Simple answer is yes. (unless you don’t want to..)
But here is the way I answered a specific person, who was in a discussion in one of the digital nomad groups I belong too…
You have a great set of skills that can be made mobile.
One thing I’ve learned over the last few years of running my own businesses is that about 80% of business is just business and not your core competencies. You may be a great designer but, unfortunately, you will need to also learn the art of generating your own clients. Along with that comes figuring out how to manage clients and how to manage your own time.
Like me, you are in a competitive field that is essentially commoditized. I can get someone to do a logo for $5 on Fiverr, but you get what you pay for. So, how do you differentiate yourself? For me, “everybody” knows how to use Facebook, so it can’t be that hard, right?
When I was starting, my wife had a solid job and she supported us. We’ve always had a place to live (modest though some of those places have been) and food. We both had successful careers and have money put away for both retirement and “just in case”. Not an amount that makes us wealthy (and we certainly can’t lie on it) but we aren’t at zero.
I’ve been running the Facebook Ad agency for about 3 years now. For the first two years I worked only on referrals without even having a website. It worked well for me, but got me in trouble when I had a dry spell last fall. I strongly suggest not just working on referrals. You need a way to generate your own leads that isn’t dependent on anyone else.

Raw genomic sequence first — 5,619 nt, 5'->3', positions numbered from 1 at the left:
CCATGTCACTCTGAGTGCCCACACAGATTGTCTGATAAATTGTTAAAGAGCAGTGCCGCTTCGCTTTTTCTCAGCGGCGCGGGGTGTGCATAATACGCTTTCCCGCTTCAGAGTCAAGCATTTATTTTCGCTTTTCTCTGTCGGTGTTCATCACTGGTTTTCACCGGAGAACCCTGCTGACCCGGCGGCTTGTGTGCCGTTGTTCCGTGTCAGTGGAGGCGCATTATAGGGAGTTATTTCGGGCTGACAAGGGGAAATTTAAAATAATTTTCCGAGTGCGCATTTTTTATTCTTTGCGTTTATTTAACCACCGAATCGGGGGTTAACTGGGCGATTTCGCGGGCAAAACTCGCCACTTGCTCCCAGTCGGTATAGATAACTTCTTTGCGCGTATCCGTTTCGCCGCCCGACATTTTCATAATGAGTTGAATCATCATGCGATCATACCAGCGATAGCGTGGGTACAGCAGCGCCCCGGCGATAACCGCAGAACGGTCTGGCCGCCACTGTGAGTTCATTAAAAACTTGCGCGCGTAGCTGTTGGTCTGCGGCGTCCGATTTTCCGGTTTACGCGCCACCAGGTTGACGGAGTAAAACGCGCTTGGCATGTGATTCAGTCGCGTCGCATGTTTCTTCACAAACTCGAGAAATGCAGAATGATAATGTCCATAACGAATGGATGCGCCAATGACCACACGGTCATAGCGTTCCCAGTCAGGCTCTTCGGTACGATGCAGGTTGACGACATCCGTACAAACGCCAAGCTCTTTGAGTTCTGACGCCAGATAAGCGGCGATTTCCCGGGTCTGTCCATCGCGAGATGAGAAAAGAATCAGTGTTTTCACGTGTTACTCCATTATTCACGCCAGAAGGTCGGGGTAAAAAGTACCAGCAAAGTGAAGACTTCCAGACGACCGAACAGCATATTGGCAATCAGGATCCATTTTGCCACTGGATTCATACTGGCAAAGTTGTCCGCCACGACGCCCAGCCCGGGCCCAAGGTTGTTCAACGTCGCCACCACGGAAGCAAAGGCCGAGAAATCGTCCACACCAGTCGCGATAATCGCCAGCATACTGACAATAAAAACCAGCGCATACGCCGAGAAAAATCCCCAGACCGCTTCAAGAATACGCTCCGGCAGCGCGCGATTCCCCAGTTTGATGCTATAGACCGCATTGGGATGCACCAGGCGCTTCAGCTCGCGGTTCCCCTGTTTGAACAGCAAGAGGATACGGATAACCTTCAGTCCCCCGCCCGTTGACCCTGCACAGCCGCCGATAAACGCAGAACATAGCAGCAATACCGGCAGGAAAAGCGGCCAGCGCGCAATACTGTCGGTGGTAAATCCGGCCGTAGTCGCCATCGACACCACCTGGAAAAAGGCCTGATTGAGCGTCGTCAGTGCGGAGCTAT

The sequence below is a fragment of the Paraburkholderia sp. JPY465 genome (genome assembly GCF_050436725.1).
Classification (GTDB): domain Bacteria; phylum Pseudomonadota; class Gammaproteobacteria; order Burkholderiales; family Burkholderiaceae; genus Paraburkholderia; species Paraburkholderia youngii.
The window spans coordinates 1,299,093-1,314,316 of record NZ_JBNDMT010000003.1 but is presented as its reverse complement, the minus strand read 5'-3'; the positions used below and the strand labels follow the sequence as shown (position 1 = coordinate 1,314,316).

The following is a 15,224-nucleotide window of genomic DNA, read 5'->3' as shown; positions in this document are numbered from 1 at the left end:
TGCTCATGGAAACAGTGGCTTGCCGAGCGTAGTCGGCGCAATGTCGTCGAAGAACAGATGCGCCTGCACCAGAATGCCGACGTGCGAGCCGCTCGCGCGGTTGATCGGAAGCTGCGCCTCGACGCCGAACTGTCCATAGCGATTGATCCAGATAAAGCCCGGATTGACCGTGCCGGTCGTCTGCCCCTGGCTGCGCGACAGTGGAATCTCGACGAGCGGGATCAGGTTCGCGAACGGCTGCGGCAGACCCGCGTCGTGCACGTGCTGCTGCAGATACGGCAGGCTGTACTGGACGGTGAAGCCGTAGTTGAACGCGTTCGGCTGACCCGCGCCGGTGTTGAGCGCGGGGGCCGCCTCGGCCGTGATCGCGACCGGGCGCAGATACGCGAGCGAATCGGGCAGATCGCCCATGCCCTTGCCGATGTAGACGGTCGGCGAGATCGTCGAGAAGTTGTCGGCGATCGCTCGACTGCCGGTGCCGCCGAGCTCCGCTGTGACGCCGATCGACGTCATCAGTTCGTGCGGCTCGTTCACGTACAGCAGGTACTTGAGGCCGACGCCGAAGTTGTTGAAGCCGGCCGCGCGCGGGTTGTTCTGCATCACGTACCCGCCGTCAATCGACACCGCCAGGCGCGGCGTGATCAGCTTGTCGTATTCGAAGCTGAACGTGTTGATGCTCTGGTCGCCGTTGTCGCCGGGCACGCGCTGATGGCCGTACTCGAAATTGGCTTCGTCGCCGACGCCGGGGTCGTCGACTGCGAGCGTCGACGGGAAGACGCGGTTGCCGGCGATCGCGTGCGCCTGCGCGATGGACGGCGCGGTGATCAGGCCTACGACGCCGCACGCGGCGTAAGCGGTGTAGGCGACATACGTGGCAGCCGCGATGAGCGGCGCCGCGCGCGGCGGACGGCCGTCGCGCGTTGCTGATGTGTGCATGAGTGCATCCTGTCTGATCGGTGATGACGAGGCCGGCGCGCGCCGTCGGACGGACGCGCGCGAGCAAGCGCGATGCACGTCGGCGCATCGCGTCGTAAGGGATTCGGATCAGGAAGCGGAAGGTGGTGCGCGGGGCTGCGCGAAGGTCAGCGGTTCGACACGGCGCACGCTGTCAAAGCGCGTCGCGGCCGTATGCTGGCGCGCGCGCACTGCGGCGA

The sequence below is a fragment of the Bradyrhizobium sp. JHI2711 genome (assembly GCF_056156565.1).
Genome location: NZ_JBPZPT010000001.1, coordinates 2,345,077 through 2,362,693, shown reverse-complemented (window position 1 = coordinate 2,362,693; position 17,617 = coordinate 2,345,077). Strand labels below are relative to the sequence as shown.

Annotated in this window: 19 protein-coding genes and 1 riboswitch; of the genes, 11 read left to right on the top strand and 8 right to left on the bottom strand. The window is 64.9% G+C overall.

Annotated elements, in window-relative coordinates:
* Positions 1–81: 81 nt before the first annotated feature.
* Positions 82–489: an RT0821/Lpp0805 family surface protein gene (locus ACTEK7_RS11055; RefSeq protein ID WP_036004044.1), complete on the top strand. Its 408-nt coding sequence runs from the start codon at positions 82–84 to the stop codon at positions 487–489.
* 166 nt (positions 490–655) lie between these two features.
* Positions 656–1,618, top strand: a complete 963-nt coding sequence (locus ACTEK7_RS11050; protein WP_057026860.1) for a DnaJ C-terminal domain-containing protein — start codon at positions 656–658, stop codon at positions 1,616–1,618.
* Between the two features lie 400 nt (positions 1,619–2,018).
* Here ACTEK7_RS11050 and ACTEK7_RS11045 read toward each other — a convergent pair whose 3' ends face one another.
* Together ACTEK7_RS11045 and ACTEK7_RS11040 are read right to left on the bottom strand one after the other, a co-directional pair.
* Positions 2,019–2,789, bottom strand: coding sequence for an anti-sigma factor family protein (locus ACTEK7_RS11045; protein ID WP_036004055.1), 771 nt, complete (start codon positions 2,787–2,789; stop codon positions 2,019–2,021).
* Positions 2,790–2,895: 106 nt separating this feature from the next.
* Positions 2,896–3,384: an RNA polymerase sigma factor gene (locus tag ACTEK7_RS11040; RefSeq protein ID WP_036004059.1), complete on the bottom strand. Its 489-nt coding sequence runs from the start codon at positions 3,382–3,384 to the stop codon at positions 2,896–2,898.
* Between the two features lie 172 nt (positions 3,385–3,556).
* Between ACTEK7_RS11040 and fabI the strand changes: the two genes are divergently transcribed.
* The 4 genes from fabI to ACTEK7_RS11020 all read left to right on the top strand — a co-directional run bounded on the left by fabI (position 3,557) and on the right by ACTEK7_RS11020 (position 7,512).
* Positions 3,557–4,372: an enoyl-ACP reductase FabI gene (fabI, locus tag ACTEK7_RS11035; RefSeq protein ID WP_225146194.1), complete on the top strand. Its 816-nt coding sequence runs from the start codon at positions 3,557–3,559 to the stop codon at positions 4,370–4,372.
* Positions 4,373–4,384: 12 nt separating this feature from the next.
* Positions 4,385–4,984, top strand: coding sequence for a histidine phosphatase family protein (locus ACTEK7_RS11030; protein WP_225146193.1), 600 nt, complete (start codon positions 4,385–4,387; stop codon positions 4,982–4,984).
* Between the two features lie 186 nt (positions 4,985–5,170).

I focused on creating my own lead generation system since March ‘17. This includes blogging, answering questions on Quora and in Facebook groups and spending a bit of money to promote myself (the last one is the hardest for me). I also took about 4 months of experimentation to find a workable lead generator and started building an email list and writing almost daily. (I’ve never been a big writer.) Of note, for the experimentation phase we’ve been stationary. We love travel but sometimes it’s just too much on top of growing a business (unpredictable schedule, working with screaming kids in the background, dealing with internet connectivity).
I am still not ‘comfortable’ and I have a long way to go before I run my company vs just me spending time doing everything. Some days it’s a lot of fun and very satisfying. Some days it’s challenging.
A generic suggestion is start building your business and lead generating mechanisms before you up and quit and depart for parts unknown. Learn what it costs you in either time or money to get a client.
If you haven’t read “Built To Sell”, grab it. It’s a really simple, but powerful book. I also recommend “Lean Startup” and “4 Hour Work Week”.
Hit me up with additional questions if you have any. All the best and hopefully our paths will cross on the road.